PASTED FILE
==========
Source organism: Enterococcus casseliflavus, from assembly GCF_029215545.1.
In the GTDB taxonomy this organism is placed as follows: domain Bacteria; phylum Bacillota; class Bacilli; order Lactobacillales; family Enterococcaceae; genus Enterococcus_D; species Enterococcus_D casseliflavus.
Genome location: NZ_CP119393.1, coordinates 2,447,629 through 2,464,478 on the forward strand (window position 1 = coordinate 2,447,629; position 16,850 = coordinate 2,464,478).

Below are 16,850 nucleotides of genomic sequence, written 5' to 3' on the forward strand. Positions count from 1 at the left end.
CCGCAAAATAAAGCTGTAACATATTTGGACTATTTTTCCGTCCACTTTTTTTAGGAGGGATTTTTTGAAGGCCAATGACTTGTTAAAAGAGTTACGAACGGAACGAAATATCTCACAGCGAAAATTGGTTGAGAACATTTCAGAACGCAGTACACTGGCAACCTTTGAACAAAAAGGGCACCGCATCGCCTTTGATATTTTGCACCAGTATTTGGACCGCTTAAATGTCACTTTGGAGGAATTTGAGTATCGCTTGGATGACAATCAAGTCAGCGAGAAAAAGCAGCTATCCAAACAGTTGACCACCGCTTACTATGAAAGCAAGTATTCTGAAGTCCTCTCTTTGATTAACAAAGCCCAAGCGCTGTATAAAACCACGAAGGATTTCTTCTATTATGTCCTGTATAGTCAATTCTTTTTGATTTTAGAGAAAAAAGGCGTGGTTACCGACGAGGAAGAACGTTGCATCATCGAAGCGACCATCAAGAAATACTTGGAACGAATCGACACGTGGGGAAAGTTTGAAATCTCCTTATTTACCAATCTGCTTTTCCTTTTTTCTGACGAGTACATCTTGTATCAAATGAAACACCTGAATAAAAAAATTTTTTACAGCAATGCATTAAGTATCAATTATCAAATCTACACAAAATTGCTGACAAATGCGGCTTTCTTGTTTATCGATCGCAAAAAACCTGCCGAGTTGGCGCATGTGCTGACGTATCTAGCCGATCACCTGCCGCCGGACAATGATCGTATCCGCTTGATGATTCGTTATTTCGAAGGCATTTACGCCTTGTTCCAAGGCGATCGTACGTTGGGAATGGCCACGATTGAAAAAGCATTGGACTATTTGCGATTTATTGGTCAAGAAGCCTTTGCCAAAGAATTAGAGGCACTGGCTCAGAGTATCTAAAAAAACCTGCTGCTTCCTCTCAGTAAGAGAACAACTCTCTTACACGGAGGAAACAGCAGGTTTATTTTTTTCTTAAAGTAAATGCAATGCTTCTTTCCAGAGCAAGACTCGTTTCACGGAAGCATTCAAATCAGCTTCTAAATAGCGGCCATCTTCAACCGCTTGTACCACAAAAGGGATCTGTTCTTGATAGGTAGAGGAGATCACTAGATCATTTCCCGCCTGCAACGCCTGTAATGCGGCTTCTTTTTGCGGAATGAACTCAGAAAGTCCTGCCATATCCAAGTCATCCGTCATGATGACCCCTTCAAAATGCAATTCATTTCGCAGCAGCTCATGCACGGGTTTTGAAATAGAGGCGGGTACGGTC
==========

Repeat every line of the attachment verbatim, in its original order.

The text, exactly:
Source organism: Enterococcus casseliflavus, from assembly GCF_029215545.1.
In the GTDB taxonomy this organism is placed as follows: domain Bacteria; phylum Bacillota; class Bacilli; order Lactobacillales; family Enterococcaceae; genus Enterococcus_D; species Enterococcus_D casseliflavus.
Genome location: NZ_CP119393.1, coordinates 2,447,629 through 2,464,478 on the forward strand (window position 1 = coordinate 2,447,629; position 16,850 = coordinate 2,464,478).

Below are 16,850 nucleotides of genomic sequence, written 5' to 3' on the forward strand. Positions count from 1 at the left end.
CCGCAAAATAAAGCTGTAACATATTTGGACTATTTTTCCGTCCACTTTTTTTAGGAGGGATTTTTTGAAGGCCAATGACTTGTTAAAAGAGTTACGAACGGAACGAAATATCTCACAGCGAAAATTGGTTGAGAACATTTCAGAACGCAGTACACTGGCAACCTTTGAACAAAAAGGGCACCGCATCGCCTTTGATATTTTGCACCAGTATTTGGACCGCTTAAATGTCACTTTGGAGGAATTTGAGTATCGCTTGGATGACAATCAAGTCAGCGAGAAAAAGCAGCTATCCAAACAGTTGACCACCGCTTACTATGAAAGCAAGTATTCTGAAGTCCTCTCTTTGATTAACAAAGCCCAAGCGCTGTATAAAACCACGAAGGATTTCTTCTATTATGTCCTGTATAGTCAATTCTTTTTGATTTTAGAGAAAAAAGGCGTGGTTACCGACGAGGAAGAACGTTGCATCATCGAAGCGACCATCAAGAAATACTTGGAACGAATCGACACGTGGGGAAAGTTTGAAATCTCCTTATTTACCAATCTGCTTTTCCTTTTTTCTGACGAGTACATCTTGTATCAAATGAAACACCTGAATAAAAAAATTTTTTACAGCAATGCATTAAGTATCAATTATCAAATCTACACAAAATTGCTGACAAATGCGGCTTTCTTGTTTATCGATCGCAAAAAACCTGCCGAGTTGGCGCATGTGCTGACGTATCTAGCCGATCACCTGCCGCCGGACAATGATCGTATCCGCTTGATGATTCGTTATTTCGAAGGCATTTACGCCTTGTTCCAAGGCGATCGTACGTTGGGAATGGCCACGATTGAAAAAGCATTGGACTATTTGCGATTTATTGGTCAAGAAGCCTTTGCCAAAGAATTAGAGGCACTGGCTCAGAGTATCTAAAAAAACCTGCTGCTTCCTCTCAGTAAGAGAACAACTCTCTTACACGGAGGAAACAGCAGGTTTATTTTTTTCTTAAAGTAAATGCAATGCTTCTTTCCAGAGCAAGACTCGTTTCACGGAAGCATTCAAATCAGCTTCTAAATAGCGGCCATCTTCAACCGCTTGTACCACAAAAGGGATCTGTTCTTGATAGGTAGAGGAGATCACTAGATCATTTCCCGCCTGCAACGCCTGTAATGCGGCTTCTTTTTGCGGAATGAACTCAGAAAGTCCTGCCATATCCAAGTCATCCGTCATGATGACCCCTTCAAAATGCAATTCATTTCGCAGCAGCTCATGCACGGGTTTTGAAATAGAGGCGGGTACGGTC